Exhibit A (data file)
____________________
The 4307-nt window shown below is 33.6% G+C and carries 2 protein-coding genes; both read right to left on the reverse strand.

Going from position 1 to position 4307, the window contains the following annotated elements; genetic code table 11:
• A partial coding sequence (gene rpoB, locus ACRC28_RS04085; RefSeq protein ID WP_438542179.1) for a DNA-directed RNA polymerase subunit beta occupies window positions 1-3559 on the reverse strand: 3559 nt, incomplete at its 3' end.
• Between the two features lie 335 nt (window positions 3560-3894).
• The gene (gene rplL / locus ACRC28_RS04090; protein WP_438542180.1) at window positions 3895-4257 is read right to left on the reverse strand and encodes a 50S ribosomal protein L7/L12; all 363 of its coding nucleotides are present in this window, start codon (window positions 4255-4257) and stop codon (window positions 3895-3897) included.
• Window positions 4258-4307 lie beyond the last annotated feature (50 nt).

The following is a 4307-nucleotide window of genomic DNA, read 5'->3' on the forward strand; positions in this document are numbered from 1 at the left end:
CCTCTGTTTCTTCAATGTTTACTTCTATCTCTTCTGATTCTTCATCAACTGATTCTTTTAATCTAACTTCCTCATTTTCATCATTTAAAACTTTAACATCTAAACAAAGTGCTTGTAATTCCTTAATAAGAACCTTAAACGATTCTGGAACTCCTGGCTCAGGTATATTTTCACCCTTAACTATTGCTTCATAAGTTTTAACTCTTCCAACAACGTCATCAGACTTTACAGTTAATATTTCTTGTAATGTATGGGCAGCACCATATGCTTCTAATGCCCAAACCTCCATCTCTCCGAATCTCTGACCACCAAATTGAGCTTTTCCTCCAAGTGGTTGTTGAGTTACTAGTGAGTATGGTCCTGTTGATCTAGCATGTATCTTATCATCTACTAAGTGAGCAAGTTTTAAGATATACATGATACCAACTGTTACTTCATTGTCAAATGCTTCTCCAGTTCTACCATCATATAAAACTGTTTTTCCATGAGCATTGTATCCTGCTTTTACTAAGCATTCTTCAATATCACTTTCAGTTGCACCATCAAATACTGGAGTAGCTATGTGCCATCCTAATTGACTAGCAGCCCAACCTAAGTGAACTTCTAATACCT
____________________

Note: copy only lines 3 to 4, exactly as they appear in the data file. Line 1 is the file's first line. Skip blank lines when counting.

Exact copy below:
• A partial coding sequence (gene rpoB, locus ACRC28_RS04085; RefSeq protein ID WP_438542179.1) for a DNA-directed RNA polymerase subunit beta occupies window positions 1-3559 on the reverse strand: 3559 nt, incomplete at its 3' end.
• Between the two features lie 335 nt (window positions 3560-3894).